This detailed map of British possessions and interests in India encapsulates the development of colonial powers at the turn of the century. Still largely in the hands of the British East India Company (BEIC), India had not only become a key supplier, but also a stepping-stone for further colonization of Asia.
Because this map was executed before British control of the Subcontinent had been fully established, the different regions or presidencies under the control of the BEIC are depicted with varying levels of detail, depending on their prominence in commercial systems. Coastal provinces such as Bengal and Andhra Pradesh in north, and the Coromandel and Malabar coasts in the south are shown in great detail. The same goes for Sri Lanka (then known as Ceylon), revealing where British assets were concentrated. But the inland regions stretching from the Bay of Bengal towards Uttar Pradesh, Delhi and the Indus Valley have also been lent considerable importance and hint at Britain’s growing colonial ambitions.
In addition to recording as many toponyms as possible, Arrowsmith closely studied records from the British Army’s route surveys in order to compile a precise rendition of India’s transport infrastructure. The map also includes a plethora of physio- or topographic features, notations on the presence of natural resources, and seasonal navigation tips on the seaborne approach to Calcutta.
The map was produced as a copperplate engraving printed onto six sheets, which were then joined into three sections and mounted on fine Belgium linen. It is in excellent condition, retaining its original color and showing only light browning /foxing. It was published by George Allen in London.
In many ways, this particular map represents the height of the British East India Company’s influence and power, yet it was also a time in which both Company and Crown were planning to bring new territories and people under their dominion. The rapidly changing borders and political alliances are reflected in Arrowsmith’s decision to execute an entirely new map of India some 12 years later, in which the political landscape was wholly redrawn.
In addition to fortifying and expanding British dominion, the British Army combined military expeditions with cartography, mapping out routes and road networks as they traversed them. The close connection between cartography and military expeditions is seen in the dedication of this map to Sir Mark Wood, a British army officer and engineer who had a distinguished career in India, culminating in his appointment as surveyor-general in 1787 and chief engineer of Bengal in 1790. The work of this office constituted a foundation without which Arrowsmith’s work would not have been possible.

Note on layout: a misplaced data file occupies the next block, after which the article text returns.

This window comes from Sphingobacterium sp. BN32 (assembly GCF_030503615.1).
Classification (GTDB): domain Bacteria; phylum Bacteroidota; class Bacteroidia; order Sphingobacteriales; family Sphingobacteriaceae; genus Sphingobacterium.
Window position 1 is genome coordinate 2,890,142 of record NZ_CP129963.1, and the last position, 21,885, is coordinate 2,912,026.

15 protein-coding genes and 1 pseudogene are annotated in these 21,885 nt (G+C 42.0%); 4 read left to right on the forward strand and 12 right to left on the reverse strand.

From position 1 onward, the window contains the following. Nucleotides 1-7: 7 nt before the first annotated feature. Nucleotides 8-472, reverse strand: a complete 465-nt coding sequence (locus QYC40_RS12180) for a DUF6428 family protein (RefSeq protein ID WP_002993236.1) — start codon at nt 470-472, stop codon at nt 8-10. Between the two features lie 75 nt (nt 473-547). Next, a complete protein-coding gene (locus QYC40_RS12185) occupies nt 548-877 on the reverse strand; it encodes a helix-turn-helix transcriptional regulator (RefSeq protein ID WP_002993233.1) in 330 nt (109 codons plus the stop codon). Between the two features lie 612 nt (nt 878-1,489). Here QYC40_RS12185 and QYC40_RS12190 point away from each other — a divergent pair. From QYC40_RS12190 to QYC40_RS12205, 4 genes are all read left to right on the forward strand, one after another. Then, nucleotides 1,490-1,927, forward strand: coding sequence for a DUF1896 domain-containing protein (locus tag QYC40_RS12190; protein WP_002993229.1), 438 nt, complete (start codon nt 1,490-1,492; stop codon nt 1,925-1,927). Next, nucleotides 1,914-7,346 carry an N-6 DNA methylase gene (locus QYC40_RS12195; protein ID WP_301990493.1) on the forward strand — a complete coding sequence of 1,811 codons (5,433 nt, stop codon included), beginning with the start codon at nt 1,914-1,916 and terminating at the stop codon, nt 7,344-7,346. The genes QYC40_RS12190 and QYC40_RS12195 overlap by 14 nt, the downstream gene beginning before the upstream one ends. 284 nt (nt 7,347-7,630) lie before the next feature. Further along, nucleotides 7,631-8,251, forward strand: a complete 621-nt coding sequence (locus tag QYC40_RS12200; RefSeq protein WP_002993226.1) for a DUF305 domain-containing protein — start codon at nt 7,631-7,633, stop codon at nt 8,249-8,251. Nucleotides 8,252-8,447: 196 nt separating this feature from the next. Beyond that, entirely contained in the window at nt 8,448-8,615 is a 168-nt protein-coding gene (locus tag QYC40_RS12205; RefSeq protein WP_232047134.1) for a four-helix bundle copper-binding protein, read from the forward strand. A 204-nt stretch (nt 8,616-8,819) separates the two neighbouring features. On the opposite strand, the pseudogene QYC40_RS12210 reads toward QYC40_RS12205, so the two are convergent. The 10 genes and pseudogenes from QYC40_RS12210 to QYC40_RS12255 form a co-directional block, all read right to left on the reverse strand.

OCLC lists only three institutional examples: British Library, Harvard, and BNF.
India at the dawn of the 19th century had not yet been fully converted to a British colony, as we know it. British soldiers had served in the region for more than a century, but for the most part, their job was to facilitate the activities of the British East India Company, which operated out of the Subcontinent. During the 19th century, British policy becomes increasingly focused on securing and expanding its control of India’s territories and the vast resources they represent. India is also seen as the gateway to both commercial and military control of Southeast Asia.
The BEIC and the British Navy had been efficient partners since the Seven-Years’ War (1756-63) and continued to rely on the mutual benefit of this alliance in order to continuously acquire new territories for the Crown. Consequently, joint missions between them include the capture of Java from the Dutch in 1811, the annexation of Singapore in 1819 and Malacca in 1824; and the occupation of Burma in 1826. The base of operations for the British East India Company was India itself, from where they controlled both the production and export of key commodities such as textiles, tea and spices.
Despite the fact that officers of the company enjoyed almost unfettered authority in India and lived opulent lives only second to royalty, their desire for more control and more wealth grew perpetually. This was, in part, due to shifting patterns of consumption in England, which saw new areas and new products overtake the old, but also because the Crown increasingly was demanding its cut and concessions had to be made. This situation prompted company men to always be on the lookout for new commercial opportunities, leading to a series of expansive moves in the first decades on the century. It was not until the company seemingly was involved in the 1857 rebellion against the Crown that serious investigations into their affairs were launched. The following year, the company was disbanded and British control over India was relegated to a governor-general.